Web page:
"We won't be the casualty of province's deficit reduction plan" - School custodians and trades staff draw line in the sand give 95% strike mandate



    MISSISSAUGA, ON, April 16 /CNW Telbec/ - At a well-attended meeting at an
area high school last night, custodians and trades staff with the
Dufferin-Peel Catholic District School Board gave union negotiators a strong
95 per cent strike vote mandate, a move they say will protect both jobs and
the quality of services.
    "With this vote, we are drawing a line in the sand - our jobs and the
work we do will not be a casualty of the provincially-appointed supervisor's
deficit reduction plan. The McGuinty government needs to be clear; the fight
for fair funding for school support services is right here in Peel," says
Larry Stevenson, the president of Canadian Union of Public Employees (CUPE)
Local 1483.
    Throughout negotiations, which began in November, the 700 custodians and
trades staff have faced the threat of job loss and an erosion of workplace
protections, as Norbert Hartmann - the supervisor charged with making service
and program cuts on behalf of the province - has ultimate authority over the
board's finances, including the approval of a new contract settlement.
    Stevenson says that his members were optimistic last month's budget
announcement would have included new funding to address consistent shortfalls
for facility operations - that includes custodial and maintenance budgets.
But, of the $710 million new money announced, none was allocated to provide an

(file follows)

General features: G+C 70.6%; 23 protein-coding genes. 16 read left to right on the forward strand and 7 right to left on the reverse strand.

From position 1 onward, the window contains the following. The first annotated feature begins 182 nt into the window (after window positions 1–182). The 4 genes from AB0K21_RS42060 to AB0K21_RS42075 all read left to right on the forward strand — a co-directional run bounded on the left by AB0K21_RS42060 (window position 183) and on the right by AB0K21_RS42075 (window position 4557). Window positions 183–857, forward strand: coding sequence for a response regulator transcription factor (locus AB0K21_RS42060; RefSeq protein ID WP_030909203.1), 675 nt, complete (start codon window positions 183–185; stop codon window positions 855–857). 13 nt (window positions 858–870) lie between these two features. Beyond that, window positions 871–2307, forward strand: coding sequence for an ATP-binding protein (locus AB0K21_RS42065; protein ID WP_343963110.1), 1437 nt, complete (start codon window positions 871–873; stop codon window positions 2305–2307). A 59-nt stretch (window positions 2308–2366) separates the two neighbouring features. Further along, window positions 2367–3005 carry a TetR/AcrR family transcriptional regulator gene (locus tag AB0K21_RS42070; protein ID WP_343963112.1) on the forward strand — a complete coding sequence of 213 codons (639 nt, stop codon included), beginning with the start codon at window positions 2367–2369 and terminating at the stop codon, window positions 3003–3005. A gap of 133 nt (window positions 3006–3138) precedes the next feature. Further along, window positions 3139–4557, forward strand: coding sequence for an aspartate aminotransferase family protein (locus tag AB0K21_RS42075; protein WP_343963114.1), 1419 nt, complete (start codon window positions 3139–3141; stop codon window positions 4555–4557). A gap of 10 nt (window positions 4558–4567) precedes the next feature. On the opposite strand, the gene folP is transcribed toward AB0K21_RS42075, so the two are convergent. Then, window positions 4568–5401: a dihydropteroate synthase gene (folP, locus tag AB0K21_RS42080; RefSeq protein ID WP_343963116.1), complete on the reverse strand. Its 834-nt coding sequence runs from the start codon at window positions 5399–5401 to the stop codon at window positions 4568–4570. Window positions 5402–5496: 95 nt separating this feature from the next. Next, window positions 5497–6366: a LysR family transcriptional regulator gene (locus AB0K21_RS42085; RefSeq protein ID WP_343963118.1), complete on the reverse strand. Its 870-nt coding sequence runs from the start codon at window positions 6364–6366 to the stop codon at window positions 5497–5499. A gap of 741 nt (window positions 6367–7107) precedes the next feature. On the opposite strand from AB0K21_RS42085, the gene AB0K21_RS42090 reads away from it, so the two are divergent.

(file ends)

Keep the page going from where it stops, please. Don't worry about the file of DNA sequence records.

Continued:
adequate increase to facility operations.
    In areas like Dufferin-Peel, where population is growing and new schools
are being built, this means that there will be fewer custodians and trades
staff to keep more schools clean, safe and well repaired.
    "The message to parents and students is that the McGuinty Liberals don't
think that keeping schools clean and well-maintained is important in giving
students a quality education.
    "And the message to custodians and trades people is that this government
doesn't respect us or the work we do, and that increasing our workload through
underfunding is justifiable. Well, it's not," says Stevenson, who points to
the recent two-week labour dispute in Durham.
    The 2100 members of CUPE 218 - Durham public board support staff - were
on the picket line fighting similar staffing and workload issues that are the
result of flawed education funding.
    Negotiations between CUPE 1483 and the school board resume on May 8 with
the assistance of a labour ministry conciliator.




For further information:

For further information: please contact: Larry Stevenson, President,
CUPE 1483, (416) 433-4322; Vickie Houston, CUPE National Representative, (905)
536-0711; Stella Yeadon, CUPE Communications, (416) 578-8774

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